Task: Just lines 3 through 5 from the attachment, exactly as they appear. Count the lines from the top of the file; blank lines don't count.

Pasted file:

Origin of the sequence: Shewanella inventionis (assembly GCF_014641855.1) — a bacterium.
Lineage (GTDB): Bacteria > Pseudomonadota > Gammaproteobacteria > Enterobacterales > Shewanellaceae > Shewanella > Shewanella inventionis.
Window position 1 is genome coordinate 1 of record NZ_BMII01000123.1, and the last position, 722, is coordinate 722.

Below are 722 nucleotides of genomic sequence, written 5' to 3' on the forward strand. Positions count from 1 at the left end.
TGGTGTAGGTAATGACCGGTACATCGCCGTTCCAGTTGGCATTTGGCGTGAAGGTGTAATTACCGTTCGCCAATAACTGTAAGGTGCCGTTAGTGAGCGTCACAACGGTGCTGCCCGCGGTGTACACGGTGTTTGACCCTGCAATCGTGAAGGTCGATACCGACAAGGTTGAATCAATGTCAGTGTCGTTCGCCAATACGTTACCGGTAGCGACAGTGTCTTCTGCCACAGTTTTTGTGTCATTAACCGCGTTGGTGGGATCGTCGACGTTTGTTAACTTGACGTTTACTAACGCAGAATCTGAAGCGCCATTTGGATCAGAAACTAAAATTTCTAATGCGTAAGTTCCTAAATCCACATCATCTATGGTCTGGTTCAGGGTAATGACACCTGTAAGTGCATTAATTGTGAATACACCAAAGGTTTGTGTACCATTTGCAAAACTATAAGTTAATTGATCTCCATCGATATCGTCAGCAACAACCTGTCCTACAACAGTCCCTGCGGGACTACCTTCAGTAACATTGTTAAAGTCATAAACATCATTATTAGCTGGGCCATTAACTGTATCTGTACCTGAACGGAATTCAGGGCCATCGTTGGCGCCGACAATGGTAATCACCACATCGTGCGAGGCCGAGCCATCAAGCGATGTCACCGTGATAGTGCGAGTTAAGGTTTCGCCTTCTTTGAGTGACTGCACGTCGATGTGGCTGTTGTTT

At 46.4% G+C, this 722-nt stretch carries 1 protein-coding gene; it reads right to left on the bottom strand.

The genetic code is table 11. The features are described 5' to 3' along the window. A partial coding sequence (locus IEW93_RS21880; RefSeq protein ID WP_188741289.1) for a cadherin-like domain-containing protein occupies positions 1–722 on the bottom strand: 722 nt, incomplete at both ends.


Window position 1 is genome coordinate 1 of record NZ_BMII01000123.1, and the last position, 722, is coordinate 722.

Below are 722 nucleotides of genomic sequence, written 5' to 3' on the forward strand. Positions count from 1 at the left end.
TGGTGTAGGTAATGACCGGTACATCGCCGTTCCAGTTGGCATTTGGCGTGAAGGTGTAATTACCGTTCGCCAATAACTGTAAGGTGCCGTTAGTGAGCGTCACAACGGTGCTGCCCGCGGTGTACACGGTGTTTGACCCTGCAATCGTGAAGGTCGATACCGACAAGGTTGAATCAATGTCAGTGTCGTTCGCCAATACGTTACCGGTAGCGACAGTGTCTTCTGCCACAGTTTTTGTGTCATTAACCGCGTTGGTGGGATCGTCGACGTTTGTTAACTTGACGTTTACTAACGCAGAATCTGAAGCGCCATTTGGATCAGAAACTAAAATTTCTAATGCGTAAGTTCCTAAATCCACATCATCTATGGTCTGGTTCAGGGTAATGACACCTGTAAGTGCATTAATTGTGAATACACCAAAGGTTTGTGTACCATTTGCAAAACTATAAGTTAATTGATCTCCATCGATATCGTCAGCAACAACCTGTCCTACAACAGTCCCTGCGGGACTACCTTCAGTAACATTGTTAAAGTCATAAACATCATTATTAGCTGGGCCATTAACTGTATCTGTACCTGAACGGAATTCAGGGCCATCGTTGGCGCCGACAATGGTAATCACCACATCGTGCGAGGCCGAGCCATCAAGCGATGTCACCGTGATAGTGCGAGTTAAGGTTTCGCCTTCTTTGAGTGACTGCACGTCGATGTGGCTGTTGTTT